How about getting Canadians working???
Diane Francis column Tuesday Feb. 7:
NEW YORK CITY -- Australia is desperately looking for tradesmen and has undertaken its largest immigration drive in 40 years across Europe. Like Canada, Australia is a resource-rich country in the middle of a commodity price boom without enough skilled workers to realize its potential.
The Australians are offering four-year visas to anyone under 45 years of age with six years’ experience in a trade that’s on Australia’s “skills shortage list”. They promise entry within three working days,
Canada, on the other hand, faces an even greater shortage, particularly in its booming oil sands region
And yet, Ottawa’s immigration department remains snail-like in its processing of workers with needed skills. Even more puzzling, unemployment among construction workers in Quebec and the Maritime Provinces is between 30% and 40%, according to StatsCan figures.
There’s also thousands of illegal construction workers who have filled shortages in booming Ontario from Ukraine and Poland. They would love to get visas so they could move out west or wherever there was work. But Ottawa has yet to admit, or process, these people.
The province with the biggest looming crisis is Alberta and its Premier Ralph Klein has begun to look for solutions.
"There are lots of big projects on the books here in Alberta, and the only thing holding them back is a shortage of skilled labour,” he said,
For instance, Alberta is contemplating new roads to link the oil sands region to remote aboriginal communities in order to tap manpower.
The province has also earmarked millions to train another 5,600 technical workers. The number of licensed apprentices has increased by 50 per cent since 1997. The government is working with school boards to promote the trades as a viable career choice, and moves are being made to try and open doors to temporary foreign skilled workers to help meet the demand, he added.
Meanwhile, the oil patch is not standing still. Canadian Natural Resources Ltd.’s oil sands play is the country’s most ambitious. The company’s contractor, Horizon Construction Management Ltd., has undertaken an aggressive and innovative recruitment strategy. It has overcome the accommodation and transportation problem by creating a fly-in camp at a nearby resort to house workers. Some are on a two-week-on, one-week-off work stint.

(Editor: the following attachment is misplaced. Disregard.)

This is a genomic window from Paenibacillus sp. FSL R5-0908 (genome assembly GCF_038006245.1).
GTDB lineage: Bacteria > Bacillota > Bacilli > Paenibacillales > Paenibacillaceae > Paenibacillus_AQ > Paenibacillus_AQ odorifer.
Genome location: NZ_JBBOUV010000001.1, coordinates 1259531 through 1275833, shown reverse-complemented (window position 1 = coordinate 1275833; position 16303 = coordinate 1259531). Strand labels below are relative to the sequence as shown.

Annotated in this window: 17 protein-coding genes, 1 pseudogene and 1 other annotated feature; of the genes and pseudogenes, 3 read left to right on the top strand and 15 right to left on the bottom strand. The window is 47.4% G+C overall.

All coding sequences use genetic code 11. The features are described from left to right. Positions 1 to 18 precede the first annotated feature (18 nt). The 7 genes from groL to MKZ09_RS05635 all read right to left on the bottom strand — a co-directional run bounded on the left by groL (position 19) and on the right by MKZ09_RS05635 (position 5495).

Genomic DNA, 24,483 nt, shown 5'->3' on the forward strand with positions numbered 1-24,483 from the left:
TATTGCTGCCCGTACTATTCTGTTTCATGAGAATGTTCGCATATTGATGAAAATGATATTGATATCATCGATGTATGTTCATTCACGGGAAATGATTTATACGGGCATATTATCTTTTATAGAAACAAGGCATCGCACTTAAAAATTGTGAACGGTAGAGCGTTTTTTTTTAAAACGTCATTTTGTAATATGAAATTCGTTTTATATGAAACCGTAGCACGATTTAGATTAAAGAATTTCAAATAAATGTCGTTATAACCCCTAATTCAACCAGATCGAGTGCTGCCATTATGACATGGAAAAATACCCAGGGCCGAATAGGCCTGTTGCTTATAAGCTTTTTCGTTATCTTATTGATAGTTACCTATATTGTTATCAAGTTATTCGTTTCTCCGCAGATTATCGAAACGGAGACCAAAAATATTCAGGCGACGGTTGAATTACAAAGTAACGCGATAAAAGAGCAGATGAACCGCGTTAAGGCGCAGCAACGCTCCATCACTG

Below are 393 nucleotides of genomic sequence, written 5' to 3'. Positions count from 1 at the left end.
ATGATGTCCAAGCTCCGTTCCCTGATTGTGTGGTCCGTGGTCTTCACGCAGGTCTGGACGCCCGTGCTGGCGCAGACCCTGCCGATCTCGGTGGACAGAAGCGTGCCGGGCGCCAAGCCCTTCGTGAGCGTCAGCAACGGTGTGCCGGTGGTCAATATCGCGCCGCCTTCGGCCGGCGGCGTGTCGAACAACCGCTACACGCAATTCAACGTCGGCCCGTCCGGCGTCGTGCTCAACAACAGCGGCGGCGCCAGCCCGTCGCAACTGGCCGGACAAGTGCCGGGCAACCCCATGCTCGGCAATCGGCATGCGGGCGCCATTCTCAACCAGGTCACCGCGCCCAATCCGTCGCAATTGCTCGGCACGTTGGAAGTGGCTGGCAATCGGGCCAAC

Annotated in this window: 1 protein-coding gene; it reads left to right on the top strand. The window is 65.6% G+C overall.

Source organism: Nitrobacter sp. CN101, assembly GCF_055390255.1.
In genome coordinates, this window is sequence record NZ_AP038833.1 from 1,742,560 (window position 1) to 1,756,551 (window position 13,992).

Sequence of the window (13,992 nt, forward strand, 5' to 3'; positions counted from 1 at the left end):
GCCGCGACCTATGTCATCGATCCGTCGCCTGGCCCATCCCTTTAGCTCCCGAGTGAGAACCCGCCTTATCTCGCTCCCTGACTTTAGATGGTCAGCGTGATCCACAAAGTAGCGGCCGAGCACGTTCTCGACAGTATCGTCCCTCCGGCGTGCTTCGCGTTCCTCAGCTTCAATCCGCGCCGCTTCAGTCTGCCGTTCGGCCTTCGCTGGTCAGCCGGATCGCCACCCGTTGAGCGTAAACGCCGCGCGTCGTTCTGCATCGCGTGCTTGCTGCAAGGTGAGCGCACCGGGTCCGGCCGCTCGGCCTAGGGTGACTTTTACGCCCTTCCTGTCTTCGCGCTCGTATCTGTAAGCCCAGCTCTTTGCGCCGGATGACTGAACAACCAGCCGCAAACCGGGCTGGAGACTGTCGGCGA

“Horizon invites all qualified trades people and indentured apprentices to express an interest in joining our contractor’s teams,” reads its website. “The Horizon Project offers flights to and from worksite, first class camp facilities and leading edge work force and skills upgrading opportunities.”
The trades sought are: carpenter; scaffolder; skilled laborer; ironworker; plumber; crane operator; pipe fitter/steamfitter; millwright; electrician; welder; instrumentation; insulator; equipment operator; boilermaker and cement finisher.
Debbie Wershler, staffing manager at Duke Energy, said in a recent Canwest interview, that individual companies have been trying to solve many of these problems without much success and now they have a platform to find common solutions in an industry that is fiercely competitive.
"The best way to make a big impact is for all of the industry to pull together," says Wershler. She says if companies wait too long, they will find themselves scrambling to find the workers required for the industry to increase production by the 50 to 100 per cent expected within the next 10 years.
Fortunately, industry organizations are beginning to consult with one another in the country’s petroleum regions – the oil sands; the east coast; the far north and the traditional basins in the three westernmost provinces.
Add to those challenges will be the thousands of workers needed for the construction of pipelines to link the oil sands, far north and Alaska gas to markets.
Large companies can mount campaigns to attract employees, but the issue affects all businesses in western Canada. A recent Canadian Federation of Independent Business survey in Alberta found that 60% of its members cited worker shortages as their biggest challenge.
What’s needed is pretty obvious. More efficiency and targeting in terms of immigration and more encouragement of kids by their teachers and parents to enter trades.
But governments can and should only do so much. The real solution – given Canada’s western boom and eastern stagnation -- is for the market to adjust. Western Canada’s businesses and oil companies will have to dramatically up the ante to attract workers. As they increase wages, along with housing and other benefits, the workers will come.